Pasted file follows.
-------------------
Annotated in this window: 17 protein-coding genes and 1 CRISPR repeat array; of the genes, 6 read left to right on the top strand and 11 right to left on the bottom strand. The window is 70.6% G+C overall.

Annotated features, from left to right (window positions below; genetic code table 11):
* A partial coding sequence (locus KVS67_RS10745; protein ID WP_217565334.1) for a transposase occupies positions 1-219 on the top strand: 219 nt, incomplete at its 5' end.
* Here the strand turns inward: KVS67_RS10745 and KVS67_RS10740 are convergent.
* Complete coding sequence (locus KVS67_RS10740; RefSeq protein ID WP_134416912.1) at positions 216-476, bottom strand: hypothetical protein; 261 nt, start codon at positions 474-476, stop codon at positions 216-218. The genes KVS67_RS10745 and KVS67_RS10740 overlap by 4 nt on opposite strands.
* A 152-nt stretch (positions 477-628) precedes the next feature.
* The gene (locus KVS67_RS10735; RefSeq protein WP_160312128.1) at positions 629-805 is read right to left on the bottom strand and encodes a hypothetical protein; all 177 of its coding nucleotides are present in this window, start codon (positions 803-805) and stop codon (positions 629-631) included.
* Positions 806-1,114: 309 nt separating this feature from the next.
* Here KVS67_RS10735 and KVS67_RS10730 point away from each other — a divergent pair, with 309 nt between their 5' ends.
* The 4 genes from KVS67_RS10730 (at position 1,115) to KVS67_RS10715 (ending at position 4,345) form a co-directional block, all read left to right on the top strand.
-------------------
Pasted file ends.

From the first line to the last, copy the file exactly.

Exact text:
Annotated in this window: 17 protein-coding genes and 1 CRISPR repeat array; of the genes, 6 read left to right on the top strand and 11 right to left on the bottom strand. The window is 70.6% G+C overall.

Annotated features, from left to right (window positions below; genetic code table 11):
* A partial coding sequence (locus KVS67_RS10745; protein ID WP_217565334.1) for a transposase occupies positions 1-219 on the top strand: 219 nt, incomplete at its 5' end.
* Here the strand turns inward: KVS67_RS10745 and KVS67_RS10740 are convergent.
* Complete coding sequence (locus KVS67_RS10740; RefSeq protein ID WP_134416912.1) at positions 216-476, bottom strand: hypothetical protein; 261 nt, start codon at positions 474-476, stop codon at positions 216-218. The genes KVS67_RS10745 and KVS67_RS10740 overlap by 4 nt on opposite strands.
* A 152-nt stretch (positions 477-628) precedes the next feature.
* The gene (locus KVS67_RS10735; RefSeq protein WP_160312128.1) at positions 629-805 is read right to left on the bottom strand and encodes a hypothetical protein; all 177 of its coding nucleotides are present in this window, start codon (positions 803-805) and stop codon (positions 629-631) included.
* Positions 806-1,114: 309 nt separating this feature from the next.
* Here KVS67_RS10735 and KVS67_RS10730 point away from each other — a divergent pair, with 309 nt between their 5' ends.
* The 4 genes from KVS67_RS10730 (at position 1,115) to KVS67_RS10715 (ending at position 4,345) form a co-directional block, all read left to right on the top strand.